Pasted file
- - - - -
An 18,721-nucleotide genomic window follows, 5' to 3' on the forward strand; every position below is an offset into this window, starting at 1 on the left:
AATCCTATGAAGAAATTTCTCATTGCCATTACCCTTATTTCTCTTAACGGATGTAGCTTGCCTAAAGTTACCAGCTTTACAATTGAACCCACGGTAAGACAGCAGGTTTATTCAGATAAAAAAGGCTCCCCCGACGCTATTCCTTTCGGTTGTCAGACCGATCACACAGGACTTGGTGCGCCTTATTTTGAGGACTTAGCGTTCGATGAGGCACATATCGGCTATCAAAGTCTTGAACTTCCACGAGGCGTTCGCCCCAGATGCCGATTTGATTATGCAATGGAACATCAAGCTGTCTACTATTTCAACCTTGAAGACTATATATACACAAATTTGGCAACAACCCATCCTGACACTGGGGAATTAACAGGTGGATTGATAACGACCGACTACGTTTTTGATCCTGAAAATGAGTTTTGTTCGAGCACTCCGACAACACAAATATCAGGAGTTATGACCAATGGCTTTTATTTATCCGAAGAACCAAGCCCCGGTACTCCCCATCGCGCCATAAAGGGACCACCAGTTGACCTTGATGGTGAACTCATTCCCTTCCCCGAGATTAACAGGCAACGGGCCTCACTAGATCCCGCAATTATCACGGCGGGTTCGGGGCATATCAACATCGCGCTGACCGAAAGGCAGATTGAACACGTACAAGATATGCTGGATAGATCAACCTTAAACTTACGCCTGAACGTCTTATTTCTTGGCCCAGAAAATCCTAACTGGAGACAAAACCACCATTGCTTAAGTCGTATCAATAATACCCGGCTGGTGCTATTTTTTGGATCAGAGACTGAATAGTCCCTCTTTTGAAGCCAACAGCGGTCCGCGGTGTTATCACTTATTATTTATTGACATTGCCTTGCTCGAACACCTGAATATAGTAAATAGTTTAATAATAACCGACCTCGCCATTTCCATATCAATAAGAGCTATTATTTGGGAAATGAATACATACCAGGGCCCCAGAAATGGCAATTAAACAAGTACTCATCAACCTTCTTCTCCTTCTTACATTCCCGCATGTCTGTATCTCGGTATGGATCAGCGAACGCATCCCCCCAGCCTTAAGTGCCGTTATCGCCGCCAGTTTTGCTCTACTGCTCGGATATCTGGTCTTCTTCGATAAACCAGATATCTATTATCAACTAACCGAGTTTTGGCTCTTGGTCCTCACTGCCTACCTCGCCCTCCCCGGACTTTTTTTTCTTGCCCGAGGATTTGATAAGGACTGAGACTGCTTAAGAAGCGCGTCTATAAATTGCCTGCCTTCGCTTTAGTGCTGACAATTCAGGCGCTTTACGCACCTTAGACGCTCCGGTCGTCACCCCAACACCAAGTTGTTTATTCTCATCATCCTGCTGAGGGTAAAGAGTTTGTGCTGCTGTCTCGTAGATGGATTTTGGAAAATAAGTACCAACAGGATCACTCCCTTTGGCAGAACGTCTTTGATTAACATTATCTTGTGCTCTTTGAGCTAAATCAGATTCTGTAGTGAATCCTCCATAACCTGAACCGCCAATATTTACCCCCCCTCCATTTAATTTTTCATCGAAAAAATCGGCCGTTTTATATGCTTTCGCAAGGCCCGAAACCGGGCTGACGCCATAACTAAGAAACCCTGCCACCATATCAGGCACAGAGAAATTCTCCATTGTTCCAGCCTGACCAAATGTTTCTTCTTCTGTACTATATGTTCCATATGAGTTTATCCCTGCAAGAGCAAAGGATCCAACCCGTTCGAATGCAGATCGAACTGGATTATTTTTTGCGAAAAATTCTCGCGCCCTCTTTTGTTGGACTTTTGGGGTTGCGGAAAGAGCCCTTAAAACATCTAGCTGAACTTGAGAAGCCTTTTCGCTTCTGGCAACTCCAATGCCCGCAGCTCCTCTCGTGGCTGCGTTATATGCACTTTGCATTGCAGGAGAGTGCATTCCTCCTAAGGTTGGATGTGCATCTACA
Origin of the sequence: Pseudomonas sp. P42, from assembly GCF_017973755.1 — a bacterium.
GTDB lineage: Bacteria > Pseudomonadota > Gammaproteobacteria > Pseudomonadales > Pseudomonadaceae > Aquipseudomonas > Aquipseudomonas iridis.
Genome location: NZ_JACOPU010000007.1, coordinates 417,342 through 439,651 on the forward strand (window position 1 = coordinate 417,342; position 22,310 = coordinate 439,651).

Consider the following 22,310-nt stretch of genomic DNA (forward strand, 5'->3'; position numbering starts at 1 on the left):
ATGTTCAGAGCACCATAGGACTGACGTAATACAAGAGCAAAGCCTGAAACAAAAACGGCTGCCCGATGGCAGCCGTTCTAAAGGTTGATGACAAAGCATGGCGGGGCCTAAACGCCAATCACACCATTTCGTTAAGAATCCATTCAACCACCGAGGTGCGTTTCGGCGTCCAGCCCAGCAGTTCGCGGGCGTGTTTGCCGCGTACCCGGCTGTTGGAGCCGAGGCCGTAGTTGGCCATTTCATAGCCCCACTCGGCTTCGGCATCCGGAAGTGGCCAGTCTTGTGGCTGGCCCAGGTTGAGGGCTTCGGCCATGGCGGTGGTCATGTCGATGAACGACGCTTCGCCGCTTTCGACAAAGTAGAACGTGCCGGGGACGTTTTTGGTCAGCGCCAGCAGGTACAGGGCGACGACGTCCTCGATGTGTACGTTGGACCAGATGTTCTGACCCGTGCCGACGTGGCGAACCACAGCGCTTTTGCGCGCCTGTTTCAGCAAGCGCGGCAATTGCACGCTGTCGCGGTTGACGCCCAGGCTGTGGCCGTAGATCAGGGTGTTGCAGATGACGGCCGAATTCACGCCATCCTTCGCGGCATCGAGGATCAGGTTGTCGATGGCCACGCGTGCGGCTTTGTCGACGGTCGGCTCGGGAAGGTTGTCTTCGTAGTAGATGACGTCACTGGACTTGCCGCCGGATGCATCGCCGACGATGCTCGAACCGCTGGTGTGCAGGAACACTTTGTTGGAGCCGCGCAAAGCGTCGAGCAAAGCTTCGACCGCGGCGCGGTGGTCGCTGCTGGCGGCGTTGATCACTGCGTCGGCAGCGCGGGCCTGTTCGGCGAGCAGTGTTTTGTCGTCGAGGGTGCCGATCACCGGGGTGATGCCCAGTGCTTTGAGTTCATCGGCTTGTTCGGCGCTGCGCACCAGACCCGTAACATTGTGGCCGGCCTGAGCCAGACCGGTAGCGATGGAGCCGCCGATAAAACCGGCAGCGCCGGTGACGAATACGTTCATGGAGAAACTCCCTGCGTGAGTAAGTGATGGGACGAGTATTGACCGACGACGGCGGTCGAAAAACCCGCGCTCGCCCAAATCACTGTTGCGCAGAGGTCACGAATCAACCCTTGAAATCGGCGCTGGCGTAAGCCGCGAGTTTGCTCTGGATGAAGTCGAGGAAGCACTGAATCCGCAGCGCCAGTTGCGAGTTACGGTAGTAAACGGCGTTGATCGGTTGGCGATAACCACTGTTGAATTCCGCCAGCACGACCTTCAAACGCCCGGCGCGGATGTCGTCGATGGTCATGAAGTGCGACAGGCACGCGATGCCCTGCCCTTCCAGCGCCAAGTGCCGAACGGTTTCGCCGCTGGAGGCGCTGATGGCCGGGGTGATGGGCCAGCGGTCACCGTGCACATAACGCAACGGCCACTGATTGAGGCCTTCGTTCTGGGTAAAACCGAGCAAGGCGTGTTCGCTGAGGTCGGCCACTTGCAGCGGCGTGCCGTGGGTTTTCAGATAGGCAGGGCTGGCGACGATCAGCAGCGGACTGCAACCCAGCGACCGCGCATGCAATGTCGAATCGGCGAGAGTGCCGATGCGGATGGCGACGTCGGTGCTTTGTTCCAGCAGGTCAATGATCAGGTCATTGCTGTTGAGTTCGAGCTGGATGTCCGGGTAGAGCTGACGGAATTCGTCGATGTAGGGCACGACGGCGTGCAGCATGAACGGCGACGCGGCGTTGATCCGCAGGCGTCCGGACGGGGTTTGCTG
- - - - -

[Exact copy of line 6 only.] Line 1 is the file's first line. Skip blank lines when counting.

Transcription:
Consider the following 22,310-nt stretch of genomic DNA (forward strand, 5'->3'; position numbering starts at 1 on the left):